Fireworks and celebrations mark the 4th of July across the country. But outside of the festivities, when was the last time you stopped to think about what the 4th of July was really all about? For this Independence Day, we've put together some quotes from famous Americans that shed light on the true meaning of this federal holiday. At the end we've also included the full text of the Declaration of Independence.
4th of July QUOTES
The winds that blow through the wide sky in these mounts, the winds that sweep from Canada to Mexico, from the Pacific to the Atlantic - have always blown on free men. - Franklin D. Roosevelt
We must be free not because we claim freedom, but because we practice it. - William Faulkner
Those who deny freedom to others deserve it not for themselves. - Abraham Lincoln
Those who expect to reap the blessings of freedom, must, like men, undergo the fatigue of supporting it. - Thomas Paine
The American Revolution was a beginning, not a consummation. - Woodrow Wilson
Those who won our independence believed liberty to be the secret of happiness and courage to be the secret of liberty. -Louis D. Brandeis
America is much more than a geographical fact. It is a political and moral fact - the first community in which men set out in principle to institutionalize freedom, responsible government, and human equality. - Adlai Stevenson
Where liberty dwells, there is my country. - Benjamin Franklin
Declaration of Independence
IN CONGRESS, JULY 4, 1776
The unanimous Declaration of the thirteen united States of America
When in the Course of human events it becomes necessary for one people to dissolve the political bands which have connected them with another and to assume among the powers of the earth, the separate and equal station to which the Laws of Nature and of Nature's God entitle them, a decent respect to the opinions of mankind requires that they should declare the causes which impel them to the separation.
We hold these truths to be self-evident, that all men are created equal, that they are endowed by their Creator with certain unalienable Rights, that among these are Life, Liberty and the pursuit of Happiness. — That to secure these rights, Governments are instituted among Men, deriving their just powers from the consent of the governed, — That whenever any Form of Government becomes destructive of these ends, it is the Right of the People to alter or to abolish it, and to institute new Government, laying its foundation on such principles and organizing its powers in such form, as to them shall seem most likely to effect their Safety and Happiness. Prudence, indeed, will dictate that Governments long established should not be changed for light and transient causes; and accordingly all experience hath shewn that mankind are more disposed to suffer, while evils are sufferable than to right themselves by abolishing the forms to which they are accustomed. But when a long train of abuses and usurpations, pursuing invariably the same Object evinces a design to reduce them under absolute Despotism, it is their right, it is their duty, to throw off such Government, and to provide new Guards for their future security. — Such has been the patient sufferance of these Colonies; and such is now the necessity which constrains them to alter their former Systems of Government. The history of the present King of Great Britain is a history of repeated injuries and usurpations, all having in direct object the establishment of an absolute Tyranny over these States. To prove this, let Facts be submitted to a candid world.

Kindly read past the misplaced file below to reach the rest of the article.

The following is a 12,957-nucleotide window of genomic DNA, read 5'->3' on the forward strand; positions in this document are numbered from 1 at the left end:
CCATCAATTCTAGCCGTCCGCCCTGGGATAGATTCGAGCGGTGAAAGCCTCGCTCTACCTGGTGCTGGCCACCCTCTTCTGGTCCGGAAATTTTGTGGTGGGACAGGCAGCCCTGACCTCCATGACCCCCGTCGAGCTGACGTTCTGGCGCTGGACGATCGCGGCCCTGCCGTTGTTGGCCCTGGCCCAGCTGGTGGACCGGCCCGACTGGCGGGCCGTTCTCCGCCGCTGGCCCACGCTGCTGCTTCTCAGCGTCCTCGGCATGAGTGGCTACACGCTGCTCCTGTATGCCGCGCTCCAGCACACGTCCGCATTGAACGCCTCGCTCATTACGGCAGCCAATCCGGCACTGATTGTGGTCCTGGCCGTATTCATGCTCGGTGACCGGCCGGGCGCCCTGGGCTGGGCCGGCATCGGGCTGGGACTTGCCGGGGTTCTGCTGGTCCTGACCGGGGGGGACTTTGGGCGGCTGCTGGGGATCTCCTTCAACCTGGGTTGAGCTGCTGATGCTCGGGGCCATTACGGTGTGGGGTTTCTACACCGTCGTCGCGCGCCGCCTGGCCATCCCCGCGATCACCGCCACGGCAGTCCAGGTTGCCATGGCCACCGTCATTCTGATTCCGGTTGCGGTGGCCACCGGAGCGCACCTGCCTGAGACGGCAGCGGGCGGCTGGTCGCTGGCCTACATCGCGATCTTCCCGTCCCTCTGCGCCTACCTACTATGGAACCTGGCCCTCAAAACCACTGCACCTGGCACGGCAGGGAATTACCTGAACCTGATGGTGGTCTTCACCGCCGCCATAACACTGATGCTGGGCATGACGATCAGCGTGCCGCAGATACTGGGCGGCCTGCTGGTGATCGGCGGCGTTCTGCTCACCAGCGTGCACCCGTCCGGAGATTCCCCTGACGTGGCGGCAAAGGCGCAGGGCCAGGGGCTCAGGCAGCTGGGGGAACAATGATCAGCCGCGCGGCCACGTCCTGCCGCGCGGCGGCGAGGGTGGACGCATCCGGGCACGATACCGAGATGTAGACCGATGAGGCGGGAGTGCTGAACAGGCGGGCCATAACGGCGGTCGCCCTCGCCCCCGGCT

He has refused his Assent to Laws, the most wholesome and necessary for the public good.
He has forbidden his Governors to pass Laws of immediate and pressing importance, unless suspended in their operation till his Assent should be obtained; and when so suspended, he has utterly neglected to attend to them.
He has refused to pass other Laws for the accommodation of large districts of people, unless those people would relinquish the right of Representation in the Legislature, a right inestimable to them and formidable to tyrants only.
He has called together legislative bodies at places unusual, uncomfortable, and distant from the depository of their Public Records, for the sole purpose of fatiguing them into compliance with his measures.
He has dissolved Representative Houses repeatedly, for opposing with manly firmness his invasions on the rights of the people.
He has refused for a long time, after such dissolutions, to cause others to be elected, whereby the Legislative Powers, incapable of Annihilation, have returned to the People at large for their exercise; the State remaining in the mean time exposed to all the dangers of invasion from without, and